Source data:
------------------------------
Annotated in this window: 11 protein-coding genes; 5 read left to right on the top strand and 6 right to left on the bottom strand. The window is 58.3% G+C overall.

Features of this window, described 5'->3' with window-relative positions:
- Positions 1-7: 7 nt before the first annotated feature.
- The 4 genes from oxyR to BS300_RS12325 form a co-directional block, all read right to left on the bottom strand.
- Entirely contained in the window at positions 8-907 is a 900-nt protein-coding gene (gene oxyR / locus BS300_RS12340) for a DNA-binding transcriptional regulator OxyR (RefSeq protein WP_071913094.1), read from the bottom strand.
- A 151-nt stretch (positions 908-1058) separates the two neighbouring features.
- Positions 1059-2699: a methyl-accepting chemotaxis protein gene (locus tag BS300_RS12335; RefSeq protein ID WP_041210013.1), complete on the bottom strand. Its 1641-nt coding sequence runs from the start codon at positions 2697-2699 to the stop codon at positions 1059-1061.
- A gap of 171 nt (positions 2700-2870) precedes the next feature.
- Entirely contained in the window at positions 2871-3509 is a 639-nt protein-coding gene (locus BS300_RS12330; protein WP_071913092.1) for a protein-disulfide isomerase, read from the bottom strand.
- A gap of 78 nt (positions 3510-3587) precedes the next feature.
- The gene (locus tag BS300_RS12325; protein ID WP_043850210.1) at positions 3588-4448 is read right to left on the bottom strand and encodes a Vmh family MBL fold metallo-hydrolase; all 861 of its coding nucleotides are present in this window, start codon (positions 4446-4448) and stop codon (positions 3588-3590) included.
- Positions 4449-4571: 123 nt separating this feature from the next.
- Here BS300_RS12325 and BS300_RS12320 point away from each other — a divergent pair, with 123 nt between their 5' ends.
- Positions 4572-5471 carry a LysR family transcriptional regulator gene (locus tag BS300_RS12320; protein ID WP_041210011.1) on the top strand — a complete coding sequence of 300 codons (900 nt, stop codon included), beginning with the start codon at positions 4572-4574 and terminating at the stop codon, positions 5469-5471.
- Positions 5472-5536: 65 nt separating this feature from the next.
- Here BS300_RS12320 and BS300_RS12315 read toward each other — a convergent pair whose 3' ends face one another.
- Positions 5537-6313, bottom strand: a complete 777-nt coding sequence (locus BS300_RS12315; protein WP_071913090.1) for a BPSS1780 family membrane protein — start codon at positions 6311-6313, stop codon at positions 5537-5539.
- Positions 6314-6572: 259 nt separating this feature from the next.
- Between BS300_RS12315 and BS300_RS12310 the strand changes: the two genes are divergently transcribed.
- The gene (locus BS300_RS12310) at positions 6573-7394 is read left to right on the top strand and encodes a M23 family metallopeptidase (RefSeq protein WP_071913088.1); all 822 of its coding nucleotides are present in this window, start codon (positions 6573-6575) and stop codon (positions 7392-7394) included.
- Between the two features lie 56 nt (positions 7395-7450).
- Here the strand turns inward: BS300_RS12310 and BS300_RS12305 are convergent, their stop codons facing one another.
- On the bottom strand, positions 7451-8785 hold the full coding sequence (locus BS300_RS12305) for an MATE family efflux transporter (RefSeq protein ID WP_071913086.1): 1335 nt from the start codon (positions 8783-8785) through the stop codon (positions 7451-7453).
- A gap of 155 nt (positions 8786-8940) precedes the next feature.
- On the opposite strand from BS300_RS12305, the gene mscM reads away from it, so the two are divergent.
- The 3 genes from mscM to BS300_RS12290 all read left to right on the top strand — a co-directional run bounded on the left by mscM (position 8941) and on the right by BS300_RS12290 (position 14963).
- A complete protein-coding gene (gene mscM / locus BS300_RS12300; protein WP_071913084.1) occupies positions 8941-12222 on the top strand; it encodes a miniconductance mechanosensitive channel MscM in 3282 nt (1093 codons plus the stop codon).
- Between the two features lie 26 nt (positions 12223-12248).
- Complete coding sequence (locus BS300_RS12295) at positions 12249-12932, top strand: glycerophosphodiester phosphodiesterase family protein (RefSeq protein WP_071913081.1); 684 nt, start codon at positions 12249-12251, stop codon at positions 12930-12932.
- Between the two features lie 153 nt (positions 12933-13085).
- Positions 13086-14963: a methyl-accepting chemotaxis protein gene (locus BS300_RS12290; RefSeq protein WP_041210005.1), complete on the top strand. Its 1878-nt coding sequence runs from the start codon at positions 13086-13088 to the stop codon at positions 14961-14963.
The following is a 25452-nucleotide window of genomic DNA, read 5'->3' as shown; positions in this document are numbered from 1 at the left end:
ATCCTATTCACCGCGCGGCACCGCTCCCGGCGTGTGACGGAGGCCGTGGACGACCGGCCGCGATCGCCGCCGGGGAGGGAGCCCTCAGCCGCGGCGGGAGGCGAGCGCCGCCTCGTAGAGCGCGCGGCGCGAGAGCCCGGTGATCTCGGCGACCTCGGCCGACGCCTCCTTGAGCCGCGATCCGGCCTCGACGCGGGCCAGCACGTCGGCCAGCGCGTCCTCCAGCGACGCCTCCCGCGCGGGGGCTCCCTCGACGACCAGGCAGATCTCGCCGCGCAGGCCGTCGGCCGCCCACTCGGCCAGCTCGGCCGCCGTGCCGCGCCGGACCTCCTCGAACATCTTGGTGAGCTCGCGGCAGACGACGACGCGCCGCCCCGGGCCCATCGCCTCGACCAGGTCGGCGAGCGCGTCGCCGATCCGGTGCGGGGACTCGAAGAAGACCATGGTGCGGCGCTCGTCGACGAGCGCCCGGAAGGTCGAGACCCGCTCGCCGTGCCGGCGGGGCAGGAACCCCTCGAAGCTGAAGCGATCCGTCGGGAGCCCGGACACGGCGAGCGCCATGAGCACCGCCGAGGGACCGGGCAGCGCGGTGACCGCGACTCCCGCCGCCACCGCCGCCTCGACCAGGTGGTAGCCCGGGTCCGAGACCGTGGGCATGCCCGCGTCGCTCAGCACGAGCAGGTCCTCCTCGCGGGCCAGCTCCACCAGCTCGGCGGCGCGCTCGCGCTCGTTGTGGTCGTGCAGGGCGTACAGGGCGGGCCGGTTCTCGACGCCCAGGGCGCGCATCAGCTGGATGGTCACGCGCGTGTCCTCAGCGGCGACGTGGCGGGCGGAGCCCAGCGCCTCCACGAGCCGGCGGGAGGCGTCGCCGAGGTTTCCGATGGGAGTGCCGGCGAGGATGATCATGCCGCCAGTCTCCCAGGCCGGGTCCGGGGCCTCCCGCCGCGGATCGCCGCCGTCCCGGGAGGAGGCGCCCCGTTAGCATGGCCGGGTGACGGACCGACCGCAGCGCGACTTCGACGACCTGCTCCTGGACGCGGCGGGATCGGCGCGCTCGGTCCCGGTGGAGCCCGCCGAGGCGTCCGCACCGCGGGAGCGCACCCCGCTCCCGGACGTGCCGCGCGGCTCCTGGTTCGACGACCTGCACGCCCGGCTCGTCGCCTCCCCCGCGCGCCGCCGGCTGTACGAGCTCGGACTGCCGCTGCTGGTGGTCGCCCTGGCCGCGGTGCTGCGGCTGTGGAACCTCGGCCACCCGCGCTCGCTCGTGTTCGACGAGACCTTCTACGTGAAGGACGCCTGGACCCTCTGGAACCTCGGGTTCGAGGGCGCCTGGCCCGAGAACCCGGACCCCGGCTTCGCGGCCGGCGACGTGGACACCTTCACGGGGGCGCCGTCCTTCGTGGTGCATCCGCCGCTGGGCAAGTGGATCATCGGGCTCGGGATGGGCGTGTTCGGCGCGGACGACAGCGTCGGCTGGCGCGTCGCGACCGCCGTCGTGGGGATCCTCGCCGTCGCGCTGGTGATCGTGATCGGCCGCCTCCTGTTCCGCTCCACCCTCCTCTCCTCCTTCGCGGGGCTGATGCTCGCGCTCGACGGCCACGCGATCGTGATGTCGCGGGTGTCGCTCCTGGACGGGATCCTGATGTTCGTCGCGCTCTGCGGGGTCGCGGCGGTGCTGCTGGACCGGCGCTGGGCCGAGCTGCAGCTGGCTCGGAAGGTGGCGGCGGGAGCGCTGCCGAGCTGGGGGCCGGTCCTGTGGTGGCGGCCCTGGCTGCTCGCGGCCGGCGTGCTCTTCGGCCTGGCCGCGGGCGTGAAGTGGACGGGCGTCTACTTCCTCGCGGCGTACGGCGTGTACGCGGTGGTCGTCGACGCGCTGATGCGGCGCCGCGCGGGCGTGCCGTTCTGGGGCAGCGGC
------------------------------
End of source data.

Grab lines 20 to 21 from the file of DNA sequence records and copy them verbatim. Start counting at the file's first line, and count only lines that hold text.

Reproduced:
- The gene (locus BS300_RS12310) at positions 6573-7394 is read left to right on the top strand and encodes a M23 family metallopeptidase (RefSeq protein WP_071913088.1); all 822 of its coding nucleotides are present in this window, start codon (positions 6573-6575) and stop codon (positions 7392-7394) included.
- Between the two features lie 56 nt (positions 7395-7450).